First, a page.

Charlie, the oldest of Lamb’s two sons, has nonverbal autism — a form of autism spectrum disorder (ASD) that prevents him from speaking.
“When he was still a toddler, all of a sudden, Charlie just stopped talking. He said a few words and he just stopped. Stopped looking at us. Didn’t want to be around other people. Was in his own world,” she says.
Around this same time, Lamb began to write. She built a blog as an outlet — a means of communicating candidly in the ways she couldn’t with her son. Now, four years later, The Autism Cafe has more than 160,000 Instagram followers — and Lamb has become something of an icon for parents of children with disabilities across the country.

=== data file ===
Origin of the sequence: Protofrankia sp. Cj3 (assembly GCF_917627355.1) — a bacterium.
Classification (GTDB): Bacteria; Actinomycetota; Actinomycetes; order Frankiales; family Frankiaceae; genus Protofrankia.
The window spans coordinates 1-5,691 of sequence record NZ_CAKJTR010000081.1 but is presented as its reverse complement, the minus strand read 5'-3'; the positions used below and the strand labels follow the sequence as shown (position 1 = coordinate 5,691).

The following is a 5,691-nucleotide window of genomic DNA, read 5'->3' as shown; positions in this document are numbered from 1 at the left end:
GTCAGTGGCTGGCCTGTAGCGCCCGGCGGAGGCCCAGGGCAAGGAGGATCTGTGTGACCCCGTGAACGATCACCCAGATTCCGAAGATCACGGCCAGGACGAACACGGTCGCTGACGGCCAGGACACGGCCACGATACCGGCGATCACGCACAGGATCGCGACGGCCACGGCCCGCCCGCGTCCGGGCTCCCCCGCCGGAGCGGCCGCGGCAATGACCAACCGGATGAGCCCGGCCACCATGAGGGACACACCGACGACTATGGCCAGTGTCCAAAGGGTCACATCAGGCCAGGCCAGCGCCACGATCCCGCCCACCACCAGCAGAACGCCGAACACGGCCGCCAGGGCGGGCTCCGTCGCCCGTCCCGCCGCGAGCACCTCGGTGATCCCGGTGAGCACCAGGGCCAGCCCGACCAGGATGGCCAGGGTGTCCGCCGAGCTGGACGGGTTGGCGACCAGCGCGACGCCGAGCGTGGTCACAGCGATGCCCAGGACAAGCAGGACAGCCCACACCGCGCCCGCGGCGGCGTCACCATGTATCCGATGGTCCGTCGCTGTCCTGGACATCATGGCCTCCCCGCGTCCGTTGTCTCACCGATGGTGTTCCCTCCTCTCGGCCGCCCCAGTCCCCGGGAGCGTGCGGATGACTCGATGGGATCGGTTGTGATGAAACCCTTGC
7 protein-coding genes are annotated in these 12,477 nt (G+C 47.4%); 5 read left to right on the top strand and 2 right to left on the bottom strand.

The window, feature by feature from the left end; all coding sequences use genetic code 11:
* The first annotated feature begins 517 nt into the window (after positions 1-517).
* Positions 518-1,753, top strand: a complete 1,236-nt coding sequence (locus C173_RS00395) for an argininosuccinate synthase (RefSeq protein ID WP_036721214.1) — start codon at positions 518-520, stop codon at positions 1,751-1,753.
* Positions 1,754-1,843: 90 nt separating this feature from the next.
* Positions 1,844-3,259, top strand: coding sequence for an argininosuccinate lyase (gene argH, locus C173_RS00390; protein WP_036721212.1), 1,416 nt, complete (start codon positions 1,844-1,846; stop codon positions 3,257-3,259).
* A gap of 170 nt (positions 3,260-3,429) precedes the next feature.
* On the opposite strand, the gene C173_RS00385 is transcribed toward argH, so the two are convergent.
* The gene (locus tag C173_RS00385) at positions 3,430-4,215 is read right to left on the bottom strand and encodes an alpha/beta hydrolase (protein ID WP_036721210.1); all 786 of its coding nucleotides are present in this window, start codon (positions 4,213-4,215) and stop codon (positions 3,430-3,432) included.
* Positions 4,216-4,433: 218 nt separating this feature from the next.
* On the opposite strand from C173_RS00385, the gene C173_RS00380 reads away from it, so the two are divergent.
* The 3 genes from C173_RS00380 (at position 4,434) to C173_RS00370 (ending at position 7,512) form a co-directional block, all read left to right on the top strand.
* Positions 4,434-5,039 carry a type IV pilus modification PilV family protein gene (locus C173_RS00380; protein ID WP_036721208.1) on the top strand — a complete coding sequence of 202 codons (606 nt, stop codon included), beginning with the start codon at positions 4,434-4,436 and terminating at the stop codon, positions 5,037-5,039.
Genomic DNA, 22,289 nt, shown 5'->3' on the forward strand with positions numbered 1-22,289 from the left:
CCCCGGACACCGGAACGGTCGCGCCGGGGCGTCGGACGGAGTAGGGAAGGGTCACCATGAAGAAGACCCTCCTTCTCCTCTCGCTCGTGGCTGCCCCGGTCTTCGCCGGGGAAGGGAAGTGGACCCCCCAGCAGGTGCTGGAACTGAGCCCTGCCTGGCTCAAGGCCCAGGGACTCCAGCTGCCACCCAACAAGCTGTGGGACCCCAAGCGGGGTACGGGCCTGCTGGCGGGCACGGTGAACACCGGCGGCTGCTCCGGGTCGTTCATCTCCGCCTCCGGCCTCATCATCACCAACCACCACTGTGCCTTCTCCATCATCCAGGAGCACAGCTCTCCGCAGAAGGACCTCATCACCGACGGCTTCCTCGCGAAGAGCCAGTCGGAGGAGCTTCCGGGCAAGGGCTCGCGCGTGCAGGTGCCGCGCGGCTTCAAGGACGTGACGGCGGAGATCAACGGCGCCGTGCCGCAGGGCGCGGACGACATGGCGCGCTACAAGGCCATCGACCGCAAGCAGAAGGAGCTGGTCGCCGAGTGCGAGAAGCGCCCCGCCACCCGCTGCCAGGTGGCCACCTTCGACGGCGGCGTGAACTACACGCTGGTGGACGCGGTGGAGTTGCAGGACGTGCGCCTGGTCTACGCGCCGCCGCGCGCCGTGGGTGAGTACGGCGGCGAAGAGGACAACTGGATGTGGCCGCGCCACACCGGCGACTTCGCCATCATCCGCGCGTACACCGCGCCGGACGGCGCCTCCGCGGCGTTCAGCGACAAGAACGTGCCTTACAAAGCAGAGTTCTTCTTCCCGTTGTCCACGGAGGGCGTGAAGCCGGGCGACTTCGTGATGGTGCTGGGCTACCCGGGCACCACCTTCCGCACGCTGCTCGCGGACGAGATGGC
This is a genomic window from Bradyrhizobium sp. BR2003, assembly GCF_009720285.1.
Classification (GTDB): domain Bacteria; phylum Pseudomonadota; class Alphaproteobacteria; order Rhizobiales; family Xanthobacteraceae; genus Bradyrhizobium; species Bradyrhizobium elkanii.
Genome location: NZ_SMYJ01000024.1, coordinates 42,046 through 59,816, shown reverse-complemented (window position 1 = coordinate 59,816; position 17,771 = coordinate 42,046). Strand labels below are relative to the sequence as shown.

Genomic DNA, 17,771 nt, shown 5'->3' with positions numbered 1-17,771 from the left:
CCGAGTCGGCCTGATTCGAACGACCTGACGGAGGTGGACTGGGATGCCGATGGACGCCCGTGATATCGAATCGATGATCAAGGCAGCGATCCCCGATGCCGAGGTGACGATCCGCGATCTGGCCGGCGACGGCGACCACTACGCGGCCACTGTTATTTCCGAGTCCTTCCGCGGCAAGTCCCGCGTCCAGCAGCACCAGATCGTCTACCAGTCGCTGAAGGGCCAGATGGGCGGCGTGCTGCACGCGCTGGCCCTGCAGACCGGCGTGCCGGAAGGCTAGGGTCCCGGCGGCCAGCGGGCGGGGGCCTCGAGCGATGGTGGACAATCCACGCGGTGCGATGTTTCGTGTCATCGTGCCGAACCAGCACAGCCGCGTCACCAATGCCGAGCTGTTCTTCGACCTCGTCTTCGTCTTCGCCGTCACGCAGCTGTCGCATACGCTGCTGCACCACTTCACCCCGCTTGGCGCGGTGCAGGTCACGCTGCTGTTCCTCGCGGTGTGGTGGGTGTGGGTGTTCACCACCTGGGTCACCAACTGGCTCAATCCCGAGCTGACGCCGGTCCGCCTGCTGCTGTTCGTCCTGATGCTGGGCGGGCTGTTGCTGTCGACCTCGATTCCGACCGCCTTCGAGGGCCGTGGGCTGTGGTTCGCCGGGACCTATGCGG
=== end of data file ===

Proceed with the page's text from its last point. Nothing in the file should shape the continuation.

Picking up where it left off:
Like Charlie, Eileen Lamb has a version of autism spectrum disorder. While undiagnosed as a child, she began to recognize some of her own tendencies in Charlie’s when specialists gave names to his behavioral patterns.
“After [Charlie] was diagnosed with autism, my mom kept telling me that [the diagnosis] wasn’t possible because I had been the exact same way as a child,” Lamb says. “I started reading about autism in adults, and then I decided to go through a therapeutic assessment — 20 hours of testing with a doctor.”

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